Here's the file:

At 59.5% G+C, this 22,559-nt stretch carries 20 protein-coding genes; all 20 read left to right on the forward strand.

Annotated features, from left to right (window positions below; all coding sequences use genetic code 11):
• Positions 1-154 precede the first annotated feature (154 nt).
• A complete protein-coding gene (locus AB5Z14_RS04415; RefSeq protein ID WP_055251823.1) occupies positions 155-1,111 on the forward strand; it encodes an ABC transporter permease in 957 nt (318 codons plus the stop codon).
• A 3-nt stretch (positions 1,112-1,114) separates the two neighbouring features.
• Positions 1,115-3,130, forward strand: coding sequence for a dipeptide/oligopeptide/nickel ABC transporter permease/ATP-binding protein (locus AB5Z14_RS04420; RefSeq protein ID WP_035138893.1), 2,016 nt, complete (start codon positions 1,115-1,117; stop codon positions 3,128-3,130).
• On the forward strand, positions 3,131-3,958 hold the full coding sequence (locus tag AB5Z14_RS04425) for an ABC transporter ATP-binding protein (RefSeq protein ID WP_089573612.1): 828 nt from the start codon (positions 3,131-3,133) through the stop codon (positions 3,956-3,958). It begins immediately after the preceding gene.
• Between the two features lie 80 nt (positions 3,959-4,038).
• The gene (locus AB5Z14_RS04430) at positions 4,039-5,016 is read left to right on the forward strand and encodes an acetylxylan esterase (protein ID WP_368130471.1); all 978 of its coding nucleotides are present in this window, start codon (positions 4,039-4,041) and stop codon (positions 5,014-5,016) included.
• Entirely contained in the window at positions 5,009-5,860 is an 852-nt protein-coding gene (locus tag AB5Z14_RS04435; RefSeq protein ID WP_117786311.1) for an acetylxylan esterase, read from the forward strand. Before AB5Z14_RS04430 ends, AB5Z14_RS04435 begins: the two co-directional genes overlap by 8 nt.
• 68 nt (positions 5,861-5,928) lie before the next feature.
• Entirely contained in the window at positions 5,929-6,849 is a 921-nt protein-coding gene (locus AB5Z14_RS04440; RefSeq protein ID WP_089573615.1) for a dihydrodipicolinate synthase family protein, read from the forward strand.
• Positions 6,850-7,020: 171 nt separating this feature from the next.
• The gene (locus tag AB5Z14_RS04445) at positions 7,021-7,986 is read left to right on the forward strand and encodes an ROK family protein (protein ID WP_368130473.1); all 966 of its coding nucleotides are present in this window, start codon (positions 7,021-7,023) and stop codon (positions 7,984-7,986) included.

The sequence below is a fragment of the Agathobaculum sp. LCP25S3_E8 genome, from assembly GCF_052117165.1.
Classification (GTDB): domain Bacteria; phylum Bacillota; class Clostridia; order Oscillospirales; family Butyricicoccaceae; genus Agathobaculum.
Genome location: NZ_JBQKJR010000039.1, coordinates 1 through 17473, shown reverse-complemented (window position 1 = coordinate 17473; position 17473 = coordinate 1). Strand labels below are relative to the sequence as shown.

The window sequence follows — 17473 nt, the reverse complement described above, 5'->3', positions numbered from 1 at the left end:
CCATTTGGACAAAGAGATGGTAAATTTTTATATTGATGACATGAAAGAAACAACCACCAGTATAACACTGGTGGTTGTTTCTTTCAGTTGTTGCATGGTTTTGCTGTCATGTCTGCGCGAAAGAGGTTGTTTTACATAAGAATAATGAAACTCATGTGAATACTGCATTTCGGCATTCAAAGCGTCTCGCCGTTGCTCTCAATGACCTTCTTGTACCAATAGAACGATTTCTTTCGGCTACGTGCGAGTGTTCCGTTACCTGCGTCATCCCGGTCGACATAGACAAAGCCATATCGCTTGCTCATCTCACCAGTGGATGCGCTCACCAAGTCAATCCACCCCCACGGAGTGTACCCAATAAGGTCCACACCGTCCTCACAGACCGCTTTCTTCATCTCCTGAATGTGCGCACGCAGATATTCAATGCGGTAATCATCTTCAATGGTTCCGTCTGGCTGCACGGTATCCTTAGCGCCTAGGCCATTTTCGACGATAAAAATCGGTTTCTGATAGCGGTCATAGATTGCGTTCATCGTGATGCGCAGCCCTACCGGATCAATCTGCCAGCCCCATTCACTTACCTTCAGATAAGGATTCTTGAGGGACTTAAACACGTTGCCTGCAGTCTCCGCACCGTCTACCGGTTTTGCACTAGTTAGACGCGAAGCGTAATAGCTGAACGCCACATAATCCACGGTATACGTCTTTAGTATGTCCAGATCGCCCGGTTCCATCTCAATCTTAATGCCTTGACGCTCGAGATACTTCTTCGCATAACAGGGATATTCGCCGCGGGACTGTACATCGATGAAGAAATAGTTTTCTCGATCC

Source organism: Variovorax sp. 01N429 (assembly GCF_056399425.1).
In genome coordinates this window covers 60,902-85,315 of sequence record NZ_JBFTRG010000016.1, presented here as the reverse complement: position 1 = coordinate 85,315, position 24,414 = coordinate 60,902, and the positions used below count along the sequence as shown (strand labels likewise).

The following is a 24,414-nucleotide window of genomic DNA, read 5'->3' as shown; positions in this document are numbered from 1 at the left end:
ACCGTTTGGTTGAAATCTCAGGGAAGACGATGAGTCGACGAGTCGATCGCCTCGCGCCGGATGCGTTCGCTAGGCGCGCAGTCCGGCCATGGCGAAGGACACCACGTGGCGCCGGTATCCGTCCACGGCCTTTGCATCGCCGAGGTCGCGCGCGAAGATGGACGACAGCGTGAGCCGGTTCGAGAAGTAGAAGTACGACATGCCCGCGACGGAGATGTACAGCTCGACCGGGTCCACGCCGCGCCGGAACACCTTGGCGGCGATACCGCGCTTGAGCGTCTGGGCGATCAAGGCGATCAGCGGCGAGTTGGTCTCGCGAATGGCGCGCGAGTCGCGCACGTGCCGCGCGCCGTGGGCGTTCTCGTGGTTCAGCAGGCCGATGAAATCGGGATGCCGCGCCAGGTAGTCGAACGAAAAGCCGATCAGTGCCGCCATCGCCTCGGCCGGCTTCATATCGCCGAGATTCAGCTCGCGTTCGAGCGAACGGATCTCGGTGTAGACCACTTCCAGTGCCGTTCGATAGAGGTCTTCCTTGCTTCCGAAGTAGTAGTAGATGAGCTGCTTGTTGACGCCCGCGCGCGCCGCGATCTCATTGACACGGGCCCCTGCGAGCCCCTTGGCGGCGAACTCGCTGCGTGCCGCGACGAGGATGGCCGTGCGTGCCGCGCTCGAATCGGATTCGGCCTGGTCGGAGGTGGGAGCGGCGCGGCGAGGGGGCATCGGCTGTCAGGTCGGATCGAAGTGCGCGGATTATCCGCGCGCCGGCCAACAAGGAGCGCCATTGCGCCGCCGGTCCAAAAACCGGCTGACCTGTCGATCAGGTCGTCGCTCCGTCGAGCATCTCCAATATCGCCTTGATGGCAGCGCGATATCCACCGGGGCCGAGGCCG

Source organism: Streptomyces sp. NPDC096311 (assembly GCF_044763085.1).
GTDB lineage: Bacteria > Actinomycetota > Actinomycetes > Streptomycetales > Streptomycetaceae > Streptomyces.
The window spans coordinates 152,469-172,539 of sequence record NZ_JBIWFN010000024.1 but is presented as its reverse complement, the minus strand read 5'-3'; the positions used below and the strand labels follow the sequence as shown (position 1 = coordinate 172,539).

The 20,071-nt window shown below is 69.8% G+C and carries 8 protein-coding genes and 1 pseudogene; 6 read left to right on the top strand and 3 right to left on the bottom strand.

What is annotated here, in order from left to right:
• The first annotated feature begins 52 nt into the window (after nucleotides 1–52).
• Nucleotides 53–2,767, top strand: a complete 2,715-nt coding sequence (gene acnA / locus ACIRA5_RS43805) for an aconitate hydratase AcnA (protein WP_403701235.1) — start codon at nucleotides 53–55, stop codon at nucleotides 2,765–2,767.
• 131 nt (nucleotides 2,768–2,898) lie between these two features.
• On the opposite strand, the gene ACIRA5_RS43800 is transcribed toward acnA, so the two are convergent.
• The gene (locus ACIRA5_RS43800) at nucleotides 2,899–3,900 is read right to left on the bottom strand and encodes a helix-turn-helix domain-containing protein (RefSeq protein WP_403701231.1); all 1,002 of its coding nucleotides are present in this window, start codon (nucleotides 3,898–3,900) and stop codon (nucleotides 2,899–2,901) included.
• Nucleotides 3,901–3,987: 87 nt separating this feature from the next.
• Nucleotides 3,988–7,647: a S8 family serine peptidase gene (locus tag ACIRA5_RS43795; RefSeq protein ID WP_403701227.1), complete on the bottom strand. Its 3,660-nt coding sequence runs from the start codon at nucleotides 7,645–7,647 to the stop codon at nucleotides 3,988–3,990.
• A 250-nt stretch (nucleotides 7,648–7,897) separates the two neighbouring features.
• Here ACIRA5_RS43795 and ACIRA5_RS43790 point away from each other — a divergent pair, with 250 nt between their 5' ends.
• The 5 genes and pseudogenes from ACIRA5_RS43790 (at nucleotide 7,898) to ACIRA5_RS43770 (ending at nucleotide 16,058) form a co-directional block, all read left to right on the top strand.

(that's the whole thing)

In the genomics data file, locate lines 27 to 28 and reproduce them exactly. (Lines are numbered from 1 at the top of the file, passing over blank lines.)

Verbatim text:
The 20,071-nt window shown below is 69.8% G+C and carries 8 protein-coding genes and 1 pseudogene; 6 read left to right on the top strand and 3 right to left on the bottom strand.

What is annotated here, in order from left to right: